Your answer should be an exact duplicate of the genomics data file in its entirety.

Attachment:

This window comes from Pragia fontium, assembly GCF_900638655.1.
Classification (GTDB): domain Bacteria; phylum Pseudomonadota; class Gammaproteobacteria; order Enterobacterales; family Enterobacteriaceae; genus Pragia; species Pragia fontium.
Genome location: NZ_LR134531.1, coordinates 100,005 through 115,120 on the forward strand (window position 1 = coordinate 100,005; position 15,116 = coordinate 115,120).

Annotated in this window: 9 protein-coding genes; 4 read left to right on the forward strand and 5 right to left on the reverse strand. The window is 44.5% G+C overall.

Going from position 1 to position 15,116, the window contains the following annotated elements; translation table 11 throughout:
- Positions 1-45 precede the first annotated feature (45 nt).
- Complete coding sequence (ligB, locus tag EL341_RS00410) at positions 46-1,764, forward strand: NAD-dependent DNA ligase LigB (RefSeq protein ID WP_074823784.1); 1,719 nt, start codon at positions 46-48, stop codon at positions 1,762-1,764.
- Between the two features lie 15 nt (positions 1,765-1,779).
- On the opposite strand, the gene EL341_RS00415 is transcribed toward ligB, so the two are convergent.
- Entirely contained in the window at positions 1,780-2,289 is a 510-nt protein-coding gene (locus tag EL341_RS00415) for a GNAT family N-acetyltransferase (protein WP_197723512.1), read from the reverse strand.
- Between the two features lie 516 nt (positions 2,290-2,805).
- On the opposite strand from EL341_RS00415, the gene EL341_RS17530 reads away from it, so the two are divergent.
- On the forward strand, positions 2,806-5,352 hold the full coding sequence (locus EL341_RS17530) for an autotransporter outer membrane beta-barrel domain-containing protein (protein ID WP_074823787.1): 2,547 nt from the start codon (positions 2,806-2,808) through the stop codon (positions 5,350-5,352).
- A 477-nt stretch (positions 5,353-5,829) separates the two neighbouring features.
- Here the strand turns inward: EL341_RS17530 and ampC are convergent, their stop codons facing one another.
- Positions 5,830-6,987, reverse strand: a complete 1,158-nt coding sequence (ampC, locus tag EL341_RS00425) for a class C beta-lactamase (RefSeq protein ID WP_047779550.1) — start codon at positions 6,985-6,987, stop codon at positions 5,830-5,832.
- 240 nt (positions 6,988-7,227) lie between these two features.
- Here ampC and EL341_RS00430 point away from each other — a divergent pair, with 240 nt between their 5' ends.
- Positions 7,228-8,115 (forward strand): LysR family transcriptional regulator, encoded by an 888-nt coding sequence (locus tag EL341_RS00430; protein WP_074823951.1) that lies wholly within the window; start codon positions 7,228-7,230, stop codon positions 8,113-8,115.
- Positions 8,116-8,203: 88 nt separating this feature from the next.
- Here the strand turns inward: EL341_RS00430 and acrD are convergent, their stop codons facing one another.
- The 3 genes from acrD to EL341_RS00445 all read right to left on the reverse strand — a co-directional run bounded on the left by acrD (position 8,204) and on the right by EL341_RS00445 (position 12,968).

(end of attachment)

This window comes from Pragia fontium, assembly GCF_900638655.1.
Classification (GTDB): domain Bacteria; phylum Pseudomonadota; class Gammaproteobacteria; order Enterobacterales; family Enterobacteriaceae; genus Pragia; species Pragia fontium.
Genome location: NZ_LR134531.1, coordinates 100,005 through 115,120 on the forward strand (window position 1 = coordinate 100,005; position 15,116 = coordinate 115,120).

Annotated in this window: 9 protein-coding genes; 4 read left to right on the forward strand and 5 right to left on the reverse strand. The window is 44.5% G+C overall.

Going from position 1 to position 15,116, the window contains the following annotated elements; translation table 11 throughout:
- Positions 1-45 precede the first annotated feature (45 nt).
- Complete coding sequence (ligB, locus tag EL341_RS00410) at positions 46-1,764, forward strand: NAD-dependent DNA ligase LigB (RefSeq protein ID WP_074823784.1); 1,719 nt, start codon at positions 46-48, stop codon at positions 1,762-1,764.
- Between the two features lie 15 nt (positions 1,765-1,779).
- On the opposite strand, the gene EL341_RS00415 is transcribed toward ligB, so the two are convergent.
- Entirely contained in the window at positions 1,780-2,289 is a 510-nt protein-coding gene (locus tag EL341_RS00415) for a GNAT family N-acetyltransferase (protein WP_197723512.1), read from the reverse strand.
- Between the two features lie 516 nt (positions 2,290-2,805).
- On the opposite strand from EL341_RS00415, the gene EL341_RS17530 reads away from it, so the two are divergent.
- On the forward strand, positions 2,806-5,352 hold the full coding sequence (locus EL341_RS17530) for an autotransporter outer membrane beta-barrel domain-containing protein (protein ID WP_074823787.1): 2,547 nt from the start codon (positions 2,806-2,808) through the stop codon (positions 5,350-5,352).
- A 477-nt stretch (positions 5,353-5,829) separates the two neighbouring features.
- Here the strand turns inward: EL341_RS17530 and ampC are convergent, their stop codons facing one another.
- Positions 5,830-6,987, reverse strand: a complete 1,158-nt coding sequence (ampC, locus tag EL341_RS00425) for a class C beta-lactamase (RefSeq protein ID WP_047779550.1) — start codon at positions 6,985-6,987, stop codon at positions 5,830-5,832.
- 240 nt (positions 6,988-7,227) lie between these two features.
- Here ampC and EL341_RS00430 point away from each other — a divergent pair, with 240 nt between their 5' ends.
- Positions 7,228-8,115 (forward strand): LysR family transcriptional regulator, encoded by an 888-nt coding sequence (locus tag EL341_RS00430; protein WP_074823951.1) that lies wholly within the window; start codon positions 7,228-7,230, stop codon positions 8,113-8,115.
- Positions 8,116-8,203: 88 nt separating this feature from the next.
- Here the strand turns inward: EL341_RS00430 and acrD are convergent, their stop codons facing one another.
- The 3 genes from acrD to EL341_RS00445 all read right to left on the reverse strand — a co-directional run bounded on the left by acrD (position 8,204) and on the right by EL341_RS00445 (position 12,968).